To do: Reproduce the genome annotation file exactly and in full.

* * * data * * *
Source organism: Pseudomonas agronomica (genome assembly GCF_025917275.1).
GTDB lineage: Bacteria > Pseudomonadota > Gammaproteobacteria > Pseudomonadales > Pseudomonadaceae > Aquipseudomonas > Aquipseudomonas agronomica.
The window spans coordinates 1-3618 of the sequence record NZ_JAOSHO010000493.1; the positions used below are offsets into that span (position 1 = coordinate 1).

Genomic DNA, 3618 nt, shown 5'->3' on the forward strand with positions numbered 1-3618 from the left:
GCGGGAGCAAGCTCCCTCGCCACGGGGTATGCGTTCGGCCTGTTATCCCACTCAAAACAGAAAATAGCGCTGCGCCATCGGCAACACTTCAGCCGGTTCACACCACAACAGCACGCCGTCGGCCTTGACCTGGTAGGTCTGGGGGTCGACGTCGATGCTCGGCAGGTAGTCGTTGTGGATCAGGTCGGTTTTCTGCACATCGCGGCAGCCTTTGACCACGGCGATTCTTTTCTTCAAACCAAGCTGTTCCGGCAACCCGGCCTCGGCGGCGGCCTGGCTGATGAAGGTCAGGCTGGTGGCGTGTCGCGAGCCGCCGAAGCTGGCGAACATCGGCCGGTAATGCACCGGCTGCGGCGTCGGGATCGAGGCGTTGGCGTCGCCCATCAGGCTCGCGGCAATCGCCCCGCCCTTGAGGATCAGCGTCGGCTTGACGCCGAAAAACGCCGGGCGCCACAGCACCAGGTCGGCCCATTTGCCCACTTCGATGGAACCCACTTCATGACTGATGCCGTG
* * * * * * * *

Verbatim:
Source organism: Pseudomonas agronomica (genome assembly GCF_025917275.1).
GTDB lineage: Bacteria > Pseudomonadota > Gammaproteobacteria > Pseudomonadales > Pseudomonadaceae > Aquipseudomonas > Aquipseudomonas agronomica.
The window spans coordinates 1-3618 of the sequence record NZ_JAOSHO010000493.1; the positions used below are offsets into that span (position 1 = coordinate 1).

Genomic DNA, 3618 nt, shown 5'->3' on the forward strand with positions numbered 1-3618 from the left:
GCGGGAGCAAGCTCCCTCGCCACGGGGTATGCGTTCGGCCTGTTATCCCACTCAAAACAGAAAATAGCGCTGCGCCATCGGCAACACTTCAGCCGGTTCACACCACAACAGCACGCCGTCGGCCTTGACCTGGTAGGTCTGGGGGTCGACGTCGATGCTCGGCAGGTAGTCGTTGTGGATCAGGTCGGTTTTCTGCACATCGCGGCAGCCTTTGACCACGGCGATTCTTTTCTTCAAACCAAGCTGTTCCGGCAACCCGGCCTCGGCGGCGGCCTGGCTGATGAAGGTCAGGCTGGTGGCGTGTCGCGAGCCGCCGAAGCTGGCGAACATCGGCCGGTAATGCACCGGCTGCGGCGTCGGGATCGAGGCGTTGGCGTCGCCCATCAGGCTCGCGGCAATCGCCCCGCCCTTGAGGATCAGCGTCGGCTTGACGCCGAAAAACGCCGGGCGCCACAGCACCAGGTCGGCCCATTTGCCCACTTCGATGGAACCCACTTCATGACTGATGCCGTG